This blog began as a journal of a Winston Churchill Memorial Trust Travel Award visit to the USA to study how Lifestyle Redesign could be used in Occupational Therapy to improve the hospital/home interface for older people. It has continued to record developments and inspiration gained from that experience since returning from Los Angeles early in 2012.

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Saturday, 4 February 2012

Functional Groups in Occupational Therapy

In both Communication Skills for Effective Practice and Lifestyle Redesign classes this week, the topic was functional groups and the skills OTs need to develop to ensure they are an effective tool for intervention.
In Communication Skills we looked information in some of the course books e.g.

Schwartzberg S, Howe M & Barnes M (2008) Groups: Applying the Functional Group Model. F A Davis. USA.

-and discussed the preparations that needs to go into the planning of a group- the Who?/What?/When?/Where? questions.
We looked at how to attract participants, also how to deal with groups that are already set up but may not have a clear rationale so potentially tricky for an OT who 'inherits' a group to know where to begin. The discussion about attracting participants was interesting for me as there was a lot more emphasis than I am familiar with on attracting participants from what could be described as the 'well general public' for groups that might deliver 'enhancement' activities e.g. after school extra curricular activities for kids and teenagers, or groups with a preventive emphasis. In the UK my feeling is that it is less common to be recruiting in this way Perhaps this is because a lot more OTs here in the US work in private practice or clinics, but I also wonder if it reflects a greater development of the role of OT in preventive and wellness work. Or is it that the higher level of private work has allowed for this development? I'd be interested to hear people's views.
We looked at the importance of having a clear rationale for the group, including being explicit about how the population (that the group is aimed at) benefit and how the goals connect to the outcome measures chosen.
This class will be working in small groups using the theory to plan a group protocol and will demonstrate it later in the semester with other class members role playing the participants.
The class will also complete the self assessment form (Adler p 256)

Adler RB & Elmhorst, JM (2010) Communicating at Work, 10th Edn. McGraw Hill. USA

In Lifestyle Redesign we began to delve into 'the manual'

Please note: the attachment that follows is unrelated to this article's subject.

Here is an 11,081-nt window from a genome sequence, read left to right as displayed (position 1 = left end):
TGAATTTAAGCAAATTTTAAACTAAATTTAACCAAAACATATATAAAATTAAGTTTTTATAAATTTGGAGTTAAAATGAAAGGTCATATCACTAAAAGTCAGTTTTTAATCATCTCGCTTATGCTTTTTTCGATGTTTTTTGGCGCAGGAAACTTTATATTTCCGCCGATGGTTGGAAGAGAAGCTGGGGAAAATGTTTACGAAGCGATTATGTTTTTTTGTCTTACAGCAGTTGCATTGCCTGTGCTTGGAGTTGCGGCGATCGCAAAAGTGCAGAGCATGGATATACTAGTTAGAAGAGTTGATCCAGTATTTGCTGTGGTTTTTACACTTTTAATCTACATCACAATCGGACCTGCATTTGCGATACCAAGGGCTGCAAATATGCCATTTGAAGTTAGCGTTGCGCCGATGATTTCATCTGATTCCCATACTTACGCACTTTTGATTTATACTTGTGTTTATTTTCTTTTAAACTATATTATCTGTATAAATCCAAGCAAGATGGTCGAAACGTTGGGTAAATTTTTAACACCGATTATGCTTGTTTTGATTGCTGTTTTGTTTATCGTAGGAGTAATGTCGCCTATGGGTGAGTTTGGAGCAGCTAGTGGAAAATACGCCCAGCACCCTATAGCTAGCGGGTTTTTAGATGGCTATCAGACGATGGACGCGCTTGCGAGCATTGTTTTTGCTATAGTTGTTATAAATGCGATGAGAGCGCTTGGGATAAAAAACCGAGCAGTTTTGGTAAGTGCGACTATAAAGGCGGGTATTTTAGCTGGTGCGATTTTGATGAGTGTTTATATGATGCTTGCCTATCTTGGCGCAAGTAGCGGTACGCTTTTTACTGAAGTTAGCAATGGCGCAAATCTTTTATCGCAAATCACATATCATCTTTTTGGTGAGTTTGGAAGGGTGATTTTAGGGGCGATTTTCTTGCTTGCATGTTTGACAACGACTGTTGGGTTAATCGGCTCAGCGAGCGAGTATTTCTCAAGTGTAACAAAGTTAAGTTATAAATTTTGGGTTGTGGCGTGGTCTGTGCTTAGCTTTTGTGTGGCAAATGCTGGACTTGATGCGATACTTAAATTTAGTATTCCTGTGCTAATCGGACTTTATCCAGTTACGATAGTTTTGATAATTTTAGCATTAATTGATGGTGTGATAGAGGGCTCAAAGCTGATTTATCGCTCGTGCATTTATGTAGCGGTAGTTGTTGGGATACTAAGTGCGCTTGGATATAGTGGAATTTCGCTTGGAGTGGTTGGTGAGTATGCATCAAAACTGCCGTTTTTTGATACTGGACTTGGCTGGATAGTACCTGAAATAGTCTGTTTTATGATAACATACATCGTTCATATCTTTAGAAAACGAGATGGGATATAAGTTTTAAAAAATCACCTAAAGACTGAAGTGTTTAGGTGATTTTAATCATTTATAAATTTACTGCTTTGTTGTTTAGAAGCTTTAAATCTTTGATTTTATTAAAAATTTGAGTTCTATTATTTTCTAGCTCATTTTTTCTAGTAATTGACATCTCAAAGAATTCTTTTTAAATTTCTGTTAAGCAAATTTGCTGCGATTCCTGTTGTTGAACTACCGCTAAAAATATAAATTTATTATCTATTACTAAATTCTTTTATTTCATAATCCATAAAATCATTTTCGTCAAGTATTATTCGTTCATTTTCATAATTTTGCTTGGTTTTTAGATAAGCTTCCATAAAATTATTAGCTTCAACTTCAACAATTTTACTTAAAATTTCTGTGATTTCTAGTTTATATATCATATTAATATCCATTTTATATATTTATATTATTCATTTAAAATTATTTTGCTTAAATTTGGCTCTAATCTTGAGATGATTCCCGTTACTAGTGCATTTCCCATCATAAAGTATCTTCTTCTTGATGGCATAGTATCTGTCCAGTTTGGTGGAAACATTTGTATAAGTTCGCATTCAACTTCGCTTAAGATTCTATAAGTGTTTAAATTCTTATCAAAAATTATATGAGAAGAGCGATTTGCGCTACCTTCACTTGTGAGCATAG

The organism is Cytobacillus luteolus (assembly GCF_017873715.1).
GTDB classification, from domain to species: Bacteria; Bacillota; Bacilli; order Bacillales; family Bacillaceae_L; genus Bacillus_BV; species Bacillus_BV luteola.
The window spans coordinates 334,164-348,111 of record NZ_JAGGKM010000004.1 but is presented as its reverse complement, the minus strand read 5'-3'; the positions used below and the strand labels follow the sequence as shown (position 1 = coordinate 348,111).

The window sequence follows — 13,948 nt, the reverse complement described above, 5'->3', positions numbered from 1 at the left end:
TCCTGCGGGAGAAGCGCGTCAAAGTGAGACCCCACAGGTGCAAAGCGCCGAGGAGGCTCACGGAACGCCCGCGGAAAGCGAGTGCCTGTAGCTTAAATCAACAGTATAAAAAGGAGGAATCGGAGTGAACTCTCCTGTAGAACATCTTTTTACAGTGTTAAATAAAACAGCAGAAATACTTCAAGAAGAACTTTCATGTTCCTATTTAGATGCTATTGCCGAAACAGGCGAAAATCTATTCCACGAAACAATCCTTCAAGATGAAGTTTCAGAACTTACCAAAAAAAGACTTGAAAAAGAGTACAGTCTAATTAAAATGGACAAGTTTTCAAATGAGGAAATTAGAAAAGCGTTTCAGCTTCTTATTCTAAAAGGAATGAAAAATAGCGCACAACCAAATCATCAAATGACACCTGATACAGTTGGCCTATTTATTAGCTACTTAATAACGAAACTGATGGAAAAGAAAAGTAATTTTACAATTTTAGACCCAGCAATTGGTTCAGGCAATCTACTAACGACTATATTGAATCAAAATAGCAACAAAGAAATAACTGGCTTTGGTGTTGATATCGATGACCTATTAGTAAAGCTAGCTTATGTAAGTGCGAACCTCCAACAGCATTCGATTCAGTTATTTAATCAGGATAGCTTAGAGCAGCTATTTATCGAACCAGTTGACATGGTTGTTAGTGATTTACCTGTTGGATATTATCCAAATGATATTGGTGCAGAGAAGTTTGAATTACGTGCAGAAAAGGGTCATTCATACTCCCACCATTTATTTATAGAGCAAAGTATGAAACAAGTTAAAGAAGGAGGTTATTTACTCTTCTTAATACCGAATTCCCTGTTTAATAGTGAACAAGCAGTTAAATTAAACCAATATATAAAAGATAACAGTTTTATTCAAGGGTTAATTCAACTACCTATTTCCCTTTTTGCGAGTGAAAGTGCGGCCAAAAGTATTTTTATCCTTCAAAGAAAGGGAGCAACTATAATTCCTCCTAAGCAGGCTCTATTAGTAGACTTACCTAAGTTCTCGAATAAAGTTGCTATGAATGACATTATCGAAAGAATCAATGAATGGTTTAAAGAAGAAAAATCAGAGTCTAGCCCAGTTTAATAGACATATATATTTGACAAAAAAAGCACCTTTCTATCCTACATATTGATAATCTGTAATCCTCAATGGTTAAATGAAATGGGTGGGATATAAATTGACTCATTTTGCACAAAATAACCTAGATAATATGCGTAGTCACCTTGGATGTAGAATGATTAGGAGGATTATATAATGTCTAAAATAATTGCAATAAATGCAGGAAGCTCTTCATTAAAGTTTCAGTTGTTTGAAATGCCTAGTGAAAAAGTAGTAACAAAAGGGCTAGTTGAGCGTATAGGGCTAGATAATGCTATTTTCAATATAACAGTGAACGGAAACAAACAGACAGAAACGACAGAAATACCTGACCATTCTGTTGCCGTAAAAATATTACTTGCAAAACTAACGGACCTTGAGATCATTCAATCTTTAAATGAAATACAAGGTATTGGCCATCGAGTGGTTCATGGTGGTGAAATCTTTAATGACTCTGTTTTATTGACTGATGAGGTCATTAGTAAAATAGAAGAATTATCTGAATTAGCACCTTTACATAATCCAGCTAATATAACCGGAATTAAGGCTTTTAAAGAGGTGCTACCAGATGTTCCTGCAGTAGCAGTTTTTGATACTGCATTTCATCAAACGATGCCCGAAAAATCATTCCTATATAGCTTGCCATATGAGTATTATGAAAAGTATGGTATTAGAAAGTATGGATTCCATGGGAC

Mandel, D. R., Jackson, J. M., Zemke, R., Nelson, L. & Clark, F. A. (1999). Lifestyle redesign®: Implementing the well elderly program. Bethesda, MD: The American Occupational Therapy Association.

in more detail. We looked at the planning and study that had gone into the original design of the Well Elderly Programme. We considered the 4 key principles of OT that framed the design:
1. Occupation is life itself
2. Occupation can create new visions of possible selves
3. Occupation ha a curative effect on physical and mental health and on a sense of life order and routine
4. Occupation has a place in preventive care
(Mandel et al 1999)

As groups are often a key part of the delivery of Lifestyle Redesign based interventions, we again studied the importance of the skills of a group facilitator and how important it is for OTs to develop these skills to a high level if a group is to function as a therapeutic intervention. Four of the main methods of delivery are:

Didactic presentation
Peer exchange
Direct Experience
Personal Exploration

In the weight management group sessions that I have been involved in, this process is clearly evident and the facilitation skills of the OT appear relaxed and informal on the surface but are also operating at a deeper and more subtle level to facilitate the sessions and enable the group to achieve their goals.

My interest is in how Lifestyle Redesign methodology can be applied at the hospital/home interface for older people. This is currently an area where OT intervention is usually individualised, even though there are some issues that are common to many people and therefore could benefit from a group based intervention. A question that arises is how comfortable and confident OTs working in physical hospital settings, especially fast moving acute settings, would feel about introducing group work to their practice, or are many already doing so?

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